To investigate whether 2,3-butanediol isomers and BTH influence pepper fruit yields under field conditions compared with the water control, yields were measured 100 days post-treatment (dpt). Red-colored fruits (only) were harvested twice from mid-August to the end of August, depending on the growing season. Total yield (g/plant) per treatment was estimated, and the total fruit weight per plant was calculated for each harvest time. In addition, the number of fruits per plant was recorded for each harvest, and the total harvest was then calculated as the number of fruits/plant.

Diagnosis of Viral Diseases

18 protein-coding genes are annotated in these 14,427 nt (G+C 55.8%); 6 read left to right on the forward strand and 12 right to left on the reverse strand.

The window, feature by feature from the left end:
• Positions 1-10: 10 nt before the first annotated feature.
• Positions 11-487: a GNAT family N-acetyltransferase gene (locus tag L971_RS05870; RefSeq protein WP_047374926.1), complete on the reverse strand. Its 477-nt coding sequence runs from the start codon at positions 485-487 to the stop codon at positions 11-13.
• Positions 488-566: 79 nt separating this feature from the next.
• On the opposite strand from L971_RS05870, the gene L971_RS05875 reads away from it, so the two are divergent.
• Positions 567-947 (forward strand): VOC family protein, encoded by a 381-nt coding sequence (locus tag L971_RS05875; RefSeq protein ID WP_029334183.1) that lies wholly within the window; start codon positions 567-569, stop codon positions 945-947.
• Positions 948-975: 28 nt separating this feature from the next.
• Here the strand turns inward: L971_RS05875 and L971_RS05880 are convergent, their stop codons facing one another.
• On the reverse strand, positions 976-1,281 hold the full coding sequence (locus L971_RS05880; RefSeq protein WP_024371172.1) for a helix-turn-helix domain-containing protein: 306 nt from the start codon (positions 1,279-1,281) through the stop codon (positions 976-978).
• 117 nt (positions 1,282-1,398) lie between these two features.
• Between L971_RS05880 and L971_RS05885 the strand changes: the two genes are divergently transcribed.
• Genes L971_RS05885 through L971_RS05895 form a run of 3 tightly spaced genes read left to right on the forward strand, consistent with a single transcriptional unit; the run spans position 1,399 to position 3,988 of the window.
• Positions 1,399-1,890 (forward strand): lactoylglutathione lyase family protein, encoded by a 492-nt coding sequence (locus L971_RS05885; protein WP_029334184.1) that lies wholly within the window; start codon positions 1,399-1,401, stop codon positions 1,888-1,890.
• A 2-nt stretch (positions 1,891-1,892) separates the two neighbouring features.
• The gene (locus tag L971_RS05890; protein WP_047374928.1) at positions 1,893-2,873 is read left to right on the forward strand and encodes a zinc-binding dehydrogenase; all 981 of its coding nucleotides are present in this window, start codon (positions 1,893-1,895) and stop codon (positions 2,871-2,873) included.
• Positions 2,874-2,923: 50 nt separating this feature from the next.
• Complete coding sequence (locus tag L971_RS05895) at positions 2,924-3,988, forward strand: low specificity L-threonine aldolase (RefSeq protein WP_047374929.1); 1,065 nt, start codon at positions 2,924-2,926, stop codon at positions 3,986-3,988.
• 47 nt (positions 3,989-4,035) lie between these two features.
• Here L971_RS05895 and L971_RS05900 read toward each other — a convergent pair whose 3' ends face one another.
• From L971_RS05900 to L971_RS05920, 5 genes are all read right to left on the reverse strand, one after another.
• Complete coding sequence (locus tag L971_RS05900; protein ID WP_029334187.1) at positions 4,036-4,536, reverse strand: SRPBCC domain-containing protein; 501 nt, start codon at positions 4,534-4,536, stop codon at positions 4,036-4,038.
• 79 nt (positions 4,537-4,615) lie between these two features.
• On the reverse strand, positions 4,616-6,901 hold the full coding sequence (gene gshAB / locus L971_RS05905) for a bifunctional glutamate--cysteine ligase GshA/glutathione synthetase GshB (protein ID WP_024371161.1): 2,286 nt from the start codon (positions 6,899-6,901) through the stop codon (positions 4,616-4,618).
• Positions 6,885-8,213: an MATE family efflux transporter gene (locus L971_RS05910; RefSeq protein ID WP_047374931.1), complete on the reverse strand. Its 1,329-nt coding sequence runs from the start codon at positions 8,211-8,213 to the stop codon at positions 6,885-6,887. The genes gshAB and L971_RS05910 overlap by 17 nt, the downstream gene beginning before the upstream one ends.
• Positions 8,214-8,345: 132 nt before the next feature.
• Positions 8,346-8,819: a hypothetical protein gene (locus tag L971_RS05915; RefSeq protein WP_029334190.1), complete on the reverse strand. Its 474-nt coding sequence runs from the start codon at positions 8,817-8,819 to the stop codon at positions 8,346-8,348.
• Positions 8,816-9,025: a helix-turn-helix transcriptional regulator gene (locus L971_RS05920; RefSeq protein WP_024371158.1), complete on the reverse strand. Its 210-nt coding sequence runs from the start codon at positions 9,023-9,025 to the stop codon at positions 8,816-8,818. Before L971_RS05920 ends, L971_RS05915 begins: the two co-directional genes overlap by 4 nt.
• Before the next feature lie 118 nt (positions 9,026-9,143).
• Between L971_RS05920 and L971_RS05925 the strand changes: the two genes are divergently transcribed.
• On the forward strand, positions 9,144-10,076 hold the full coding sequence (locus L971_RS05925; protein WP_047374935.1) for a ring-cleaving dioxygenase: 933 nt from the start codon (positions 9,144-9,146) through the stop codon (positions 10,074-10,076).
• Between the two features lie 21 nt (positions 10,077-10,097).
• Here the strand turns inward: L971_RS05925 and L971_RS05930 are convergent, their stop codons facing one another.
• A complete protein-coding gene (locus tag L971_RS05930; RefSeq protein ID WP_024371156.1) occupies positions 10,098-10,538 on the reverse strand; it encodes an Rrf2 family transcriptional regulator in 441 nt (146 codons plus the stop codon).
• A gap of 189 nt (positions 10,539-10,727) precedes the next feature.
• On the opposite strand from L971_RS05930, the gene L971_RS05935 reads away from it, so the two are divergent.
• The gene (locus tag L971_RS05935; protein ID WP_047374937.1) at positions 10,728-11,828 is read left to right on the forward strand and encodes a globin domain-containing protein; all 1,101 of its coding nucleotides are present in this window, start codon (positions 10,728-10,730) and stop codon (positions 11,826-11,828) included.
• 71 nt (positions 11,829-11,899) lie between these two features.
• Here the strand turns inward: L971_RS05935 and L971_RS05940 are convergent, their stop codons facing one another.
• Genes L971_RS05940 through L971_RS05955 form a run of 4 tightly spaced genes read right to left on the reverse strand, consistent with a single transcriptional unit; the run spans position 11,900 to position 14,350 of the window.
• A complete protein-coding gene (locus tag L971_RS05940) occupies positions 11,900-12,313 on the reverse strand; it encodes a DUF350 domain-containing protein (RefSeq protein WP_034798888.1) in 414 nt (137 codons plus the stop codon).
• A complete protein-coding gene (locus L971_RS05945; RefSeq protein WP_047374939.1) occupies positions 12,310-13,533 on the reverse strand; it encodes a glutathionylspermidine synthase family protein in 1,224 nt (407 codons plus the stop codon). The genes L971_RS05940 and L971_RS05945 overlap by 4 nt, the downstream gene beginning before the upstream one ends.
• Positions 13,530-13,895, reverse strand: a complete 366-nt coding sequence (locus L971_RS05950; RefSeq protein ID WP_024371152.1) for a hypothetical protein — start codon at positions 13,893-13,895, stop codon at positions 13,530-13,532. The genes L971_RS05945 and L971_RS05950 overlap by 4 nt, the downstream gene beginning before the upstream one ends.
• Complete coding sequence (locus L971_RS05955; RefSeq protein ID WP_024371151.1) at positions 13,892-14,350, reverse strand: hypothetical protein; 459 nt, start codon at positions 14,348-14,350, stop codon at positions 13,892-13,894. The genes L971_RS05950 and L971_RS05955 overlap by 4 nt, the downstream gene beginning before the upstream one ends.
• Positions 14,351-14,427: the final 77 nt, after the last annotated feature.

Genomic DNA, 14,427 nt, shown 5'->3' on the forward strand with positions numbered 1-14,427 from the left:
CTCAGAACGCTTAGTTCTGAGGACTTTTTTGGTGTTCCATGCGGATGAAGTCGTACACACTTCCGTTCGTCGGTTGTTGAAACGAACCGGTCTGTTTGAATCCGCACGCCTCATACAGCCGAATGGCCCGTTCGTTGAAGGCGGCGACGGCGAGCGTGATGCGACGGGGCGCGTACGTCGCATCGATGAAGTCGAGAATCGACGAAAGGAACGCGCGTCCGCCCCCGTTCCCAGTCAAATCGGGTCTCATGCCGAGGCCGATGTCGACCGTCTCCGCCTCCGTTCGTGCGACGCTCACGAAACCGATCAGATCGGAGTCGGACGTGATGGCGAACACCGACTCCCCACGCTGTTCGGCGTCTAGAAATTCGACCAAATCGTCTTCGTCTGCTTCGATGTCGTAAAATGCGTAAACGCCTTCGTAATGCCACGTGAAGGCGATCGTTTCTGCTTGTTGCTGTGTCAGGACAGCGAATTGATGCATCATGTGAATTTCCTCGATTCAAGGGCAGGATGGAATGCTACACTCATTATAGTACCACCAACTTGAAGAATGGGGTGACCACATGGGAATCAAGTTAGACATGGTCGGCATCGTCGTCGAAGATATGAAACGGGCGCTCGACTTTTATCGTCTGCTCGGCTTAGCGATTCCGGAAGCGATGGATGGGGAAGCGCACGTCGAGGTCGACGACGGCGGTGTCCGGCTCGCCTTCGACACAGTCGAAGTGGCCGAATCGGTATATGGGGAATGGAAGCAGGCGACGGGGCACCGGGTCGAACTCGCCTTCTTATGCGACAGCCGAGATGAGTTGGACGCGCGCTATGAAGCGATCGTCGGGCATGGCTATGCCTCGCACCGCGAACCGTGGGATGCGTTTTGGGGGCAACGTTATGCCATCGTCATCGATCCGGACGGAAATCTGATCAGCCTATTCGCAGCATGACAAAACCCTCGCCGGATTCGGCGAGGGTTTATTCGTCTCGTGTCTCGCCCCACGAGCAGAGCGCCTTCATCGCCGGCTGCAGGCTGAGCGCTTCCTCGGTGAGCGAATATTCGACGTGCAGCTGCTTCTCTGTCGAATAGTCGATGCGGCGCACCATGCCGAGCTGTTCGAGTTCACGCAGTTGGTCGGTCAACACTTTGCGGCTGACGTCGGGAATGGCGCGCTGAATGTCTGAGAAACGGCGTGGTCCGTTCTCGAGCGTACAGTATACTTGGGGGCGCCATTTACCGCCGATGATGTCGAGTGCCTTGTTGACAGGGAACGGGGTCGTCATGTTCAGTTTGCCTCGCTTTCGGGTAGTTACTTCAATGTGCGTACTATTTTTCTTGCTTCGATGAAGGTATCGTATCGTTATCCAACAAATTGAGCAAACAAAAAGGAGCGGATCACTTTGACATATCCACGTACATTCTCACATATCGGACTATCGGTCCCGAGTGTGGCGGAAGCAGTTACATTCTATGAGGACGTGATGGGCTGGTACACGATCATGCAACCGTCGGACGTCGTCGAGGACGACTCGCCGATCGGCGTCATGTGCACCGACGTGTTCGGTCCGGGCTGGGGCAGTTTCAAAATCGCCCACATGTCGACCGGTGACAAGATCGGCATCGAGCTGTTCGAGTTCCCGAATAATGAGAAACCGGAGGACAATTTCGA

To evaluate plant virus levels in the field, 30 leaves per replication were randomly sampled 90 days after the application of 2,3-butanediol isomers and BTH. The leaves were immediately frozen in liquid nitrogen for total RNA extraction. Total RNA was isolated from the leaves using Tri reagent (Molecular Research Inc., Cincinnati, OH, United States) according to the manufacturer’s instructions and as described in our previous study (Lee et al., 2017). First-strand cDNA synthesis was performed with 2 μg of DNase-treated total RNA, oligo-dT primers, and Moloney murine leukemia virus reverse transcriptase (Enzynomics, Daejeon, Korea). The qRT-PCR assays consisted of cDNA, iQTM SYBR® Green Supermix (Bio-Rad Inc., Hercules, CA, United States), and 10 pM of each primer. The cycling parameters were as follows: initial polymerase activation for 10 min at 95°C; followed by 40 cycles of 30 s at 95°C, 60 s at 55°C, and 30 s at 72°C. The identification of plant viruses as CMV, TMV, PepMoV, TYLCV, or TSWV was performed using the specific primer pairs shown in Table 1. CaUBQ (ubiquitin) was used as a loading control to ensure that equal amounts of RNA were used in each assay. Relative transcript levels were normalized with respect to CaUBQ mRNA levels and calculated using the 2-ΔΔCT method. Standard error of mean values among replicates were calculated using Bio-Rad manager (version 2.1) (Bio-Rad CFX Connect).